It’s impossible to please everyone, and by the time you try, you’ll wind up overcomplicating your 
personal statement.

(Especially if you try to list every single activity you’ve ever done, instead of focusing on one.)

Ultimately, you’ll be writing your law school personal statement to please everyone else, when in reality, the only opinion that truly matters is that of the admission officer who reads it. 

Here’s the thing: your friends may be well-meaning, but they aren’t admission officers. Neither are your family members, or even your teachers.

Why does that matter?

Because even if they know what great writing looks like, they still don’t know exactly what law schools are looking for. They haven’t consulted with law school admission officers. (However, I’ve chatted with, and gotten to know, dozens of them - and you can listen to - and watch - those conversations on the LSAT Unplugged podcast and YouTube channel.) 

As a result, everyone who reads your personal statement drafts will recommend changes based on what they 
think admission officers want to hear.

The problem is, things change.

In fact, LSAT and law school admission policies have changed a lot in recent years.

So, in order to ace the law school personal statement, you really only need to have one other set of eyes read it – someone who’s up-to-date in the world of law school admissions.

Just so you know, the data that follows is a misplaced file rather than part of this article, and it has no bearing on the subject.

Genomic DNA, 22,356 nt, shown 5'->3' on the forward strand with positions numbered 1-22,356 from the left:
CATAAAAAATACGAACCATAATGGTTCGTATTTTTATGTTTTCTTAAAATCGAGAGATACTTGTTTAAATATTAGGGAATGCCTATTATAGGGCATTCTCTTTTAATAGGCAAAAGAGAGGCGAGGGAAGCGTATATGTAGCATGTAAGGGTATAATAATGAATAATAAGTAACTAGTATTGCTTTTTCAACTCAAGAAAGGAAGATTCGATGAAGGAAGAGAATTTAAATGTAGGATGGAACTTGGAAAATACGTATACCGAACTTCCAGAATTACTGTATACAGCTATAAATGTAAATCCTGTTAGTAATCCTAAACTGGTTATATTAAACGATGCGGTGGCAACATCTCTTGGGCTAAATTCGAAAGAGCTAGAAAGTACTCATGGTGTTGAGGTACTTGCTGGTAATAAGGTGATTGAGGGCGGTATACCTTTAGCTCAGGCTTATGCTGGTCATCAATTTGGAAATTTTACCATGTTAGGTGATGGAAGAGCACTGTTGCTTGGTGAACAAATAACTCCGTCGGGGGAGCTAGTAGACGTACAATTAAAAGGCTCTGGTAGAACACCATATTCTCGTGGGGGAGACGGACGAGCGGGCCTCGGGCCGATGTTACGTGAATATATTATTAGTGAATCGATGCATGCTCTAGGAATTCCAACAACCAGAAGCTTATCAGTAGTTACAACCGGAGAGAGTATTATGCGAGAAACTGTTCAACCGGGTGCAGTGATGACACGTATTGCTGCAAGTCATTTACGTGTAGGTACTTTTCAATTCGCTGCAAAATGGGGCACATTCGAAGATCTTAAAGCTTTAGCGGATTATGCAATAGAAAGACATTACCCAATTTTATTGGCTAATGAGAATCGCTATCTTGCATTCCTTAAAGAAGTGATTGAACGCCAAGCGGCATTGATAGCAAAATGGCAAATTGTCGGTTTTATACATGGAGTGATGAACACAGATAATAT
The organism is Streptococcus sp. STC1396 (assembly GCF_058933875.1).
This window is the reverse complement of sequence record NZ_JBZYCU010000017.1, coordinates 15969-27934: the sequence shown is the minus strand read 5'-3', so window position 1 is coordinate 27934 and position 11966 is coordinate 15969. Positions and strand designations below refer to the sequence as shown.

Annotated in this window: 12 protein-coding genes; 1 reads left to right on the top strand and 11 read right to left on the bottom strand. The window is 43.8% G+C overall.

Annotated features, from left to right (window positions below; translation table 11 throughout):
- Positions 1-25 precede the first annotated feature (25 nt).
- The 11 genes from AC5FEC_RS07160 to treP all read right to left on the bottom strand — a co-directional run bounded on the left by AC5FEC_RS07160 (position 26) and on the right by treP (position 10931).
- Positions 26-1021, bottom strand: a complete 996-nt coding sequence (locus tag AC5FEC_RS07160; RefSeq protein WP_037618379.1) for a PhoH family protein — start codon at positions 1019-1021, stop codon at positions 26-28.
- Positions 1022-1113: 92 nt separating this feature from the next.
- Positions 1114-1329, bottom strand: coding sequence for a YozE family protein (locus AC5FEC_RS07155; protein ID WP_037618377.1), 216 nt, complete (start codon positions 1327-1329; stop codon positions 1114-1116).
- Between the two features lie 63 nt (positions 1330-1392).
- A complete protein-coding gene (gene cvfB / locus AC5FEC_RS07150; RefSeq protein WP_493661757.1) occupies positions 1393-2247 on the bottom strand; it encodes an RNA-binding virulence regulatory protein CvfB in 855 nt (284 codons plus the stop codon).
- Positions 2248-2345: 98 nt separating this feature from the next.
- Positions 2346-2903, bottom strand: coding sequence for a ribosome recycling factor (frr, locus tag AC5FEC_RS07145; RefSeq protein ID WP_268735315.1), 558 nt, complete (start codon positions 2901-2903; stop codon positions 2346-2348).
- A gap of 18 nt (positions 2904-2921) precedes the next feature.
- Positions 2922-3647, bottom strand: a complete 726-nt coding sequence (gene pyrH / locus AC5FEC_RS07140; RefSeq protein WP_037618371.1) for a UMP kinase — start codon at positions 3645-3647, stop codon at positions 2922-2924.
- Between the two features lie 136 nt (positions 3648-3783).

I can help.

I have plenty of insights I’ll be sharing in upcoming articles, but I won’t know which ones are most helpful to you without seeing exactly where you are in your writing process.

If you let me help, I can show you some ways to write the law school personal statement your dream school's admission officers will want to read. And, instead of having teachers, friends, and family members read and critique your work, you’ll be saving time by only having to polish your personal statement for one set of eyes.

My approach has worked for hundreds of students. Michelle, for instance, worked with me to develop a flawless law school personal statement for the officers at her top-choice law school, NYU. Her statement on overcoming hardships was precisely what they wanted.

Unsurprisingly, 
she was accepted!

Where do you want to go to law school? Let’s find out how to get you there. Shoot me an message so we can talk about your most important audience: the admission officers at your top-choice law school.

Looking forward to hearing from you.

Steve